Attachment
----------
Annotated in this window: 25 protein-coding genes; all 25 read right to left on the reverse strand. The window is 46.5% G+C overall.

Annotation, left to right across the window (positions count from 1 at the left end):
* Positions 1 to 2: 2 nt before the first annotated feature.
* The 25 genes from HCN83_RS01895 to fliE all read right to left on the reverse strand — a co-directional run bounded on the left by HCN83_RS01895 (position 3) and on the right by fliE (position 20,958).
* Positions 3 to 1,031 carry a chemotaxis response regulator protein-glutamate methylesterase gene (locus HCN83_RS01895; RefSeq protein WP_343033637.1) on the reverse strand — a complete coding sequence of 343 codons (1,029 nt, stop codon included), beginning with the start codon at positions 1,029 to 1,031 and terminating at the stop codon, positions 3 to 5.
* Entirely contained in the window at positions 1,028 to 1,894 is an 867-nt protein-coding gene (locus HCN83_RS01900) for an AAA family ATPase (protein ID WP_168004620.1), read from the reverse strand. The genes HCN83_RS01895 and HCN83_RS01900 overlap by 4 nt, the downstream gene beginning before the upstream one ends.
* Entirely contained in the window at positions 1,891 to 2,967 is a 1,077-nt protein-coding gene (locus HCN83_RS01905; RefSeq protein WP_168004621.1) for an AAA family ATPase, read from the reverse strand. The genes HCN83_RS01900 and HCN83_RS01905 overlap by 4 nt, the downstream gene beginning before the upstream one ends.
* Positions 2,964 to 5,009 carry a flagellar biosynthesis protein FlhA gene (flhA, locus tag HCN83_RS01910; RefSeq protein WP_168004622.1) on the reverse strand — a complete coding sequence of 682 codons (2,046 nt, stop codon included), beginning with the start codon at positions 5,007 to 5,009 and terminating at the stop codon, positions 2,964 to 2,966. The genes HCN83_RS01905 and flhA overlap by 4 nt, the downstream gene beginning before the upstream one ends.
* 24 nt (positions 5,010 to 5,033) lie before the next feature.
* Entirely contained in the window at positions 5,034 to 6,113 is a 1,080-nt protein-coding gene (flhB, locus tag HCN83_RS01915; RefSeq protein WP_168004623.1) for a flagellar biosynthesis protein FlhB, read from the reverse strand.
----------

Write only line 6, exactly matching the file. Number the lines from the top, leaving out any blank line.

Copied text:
* Entirely contained in the window at positions 1,028 to 1,894 is an 867-nt protein-coding gene (locus HCN83_RS01900) for an AAA family ATPase (protein ID WP_168004620.1), read from the reverse strand. The genes HCN83_RS01895 and HCN83_RS01900 overlap by 4 nt, the downstream gene beginning before the upstream one ends.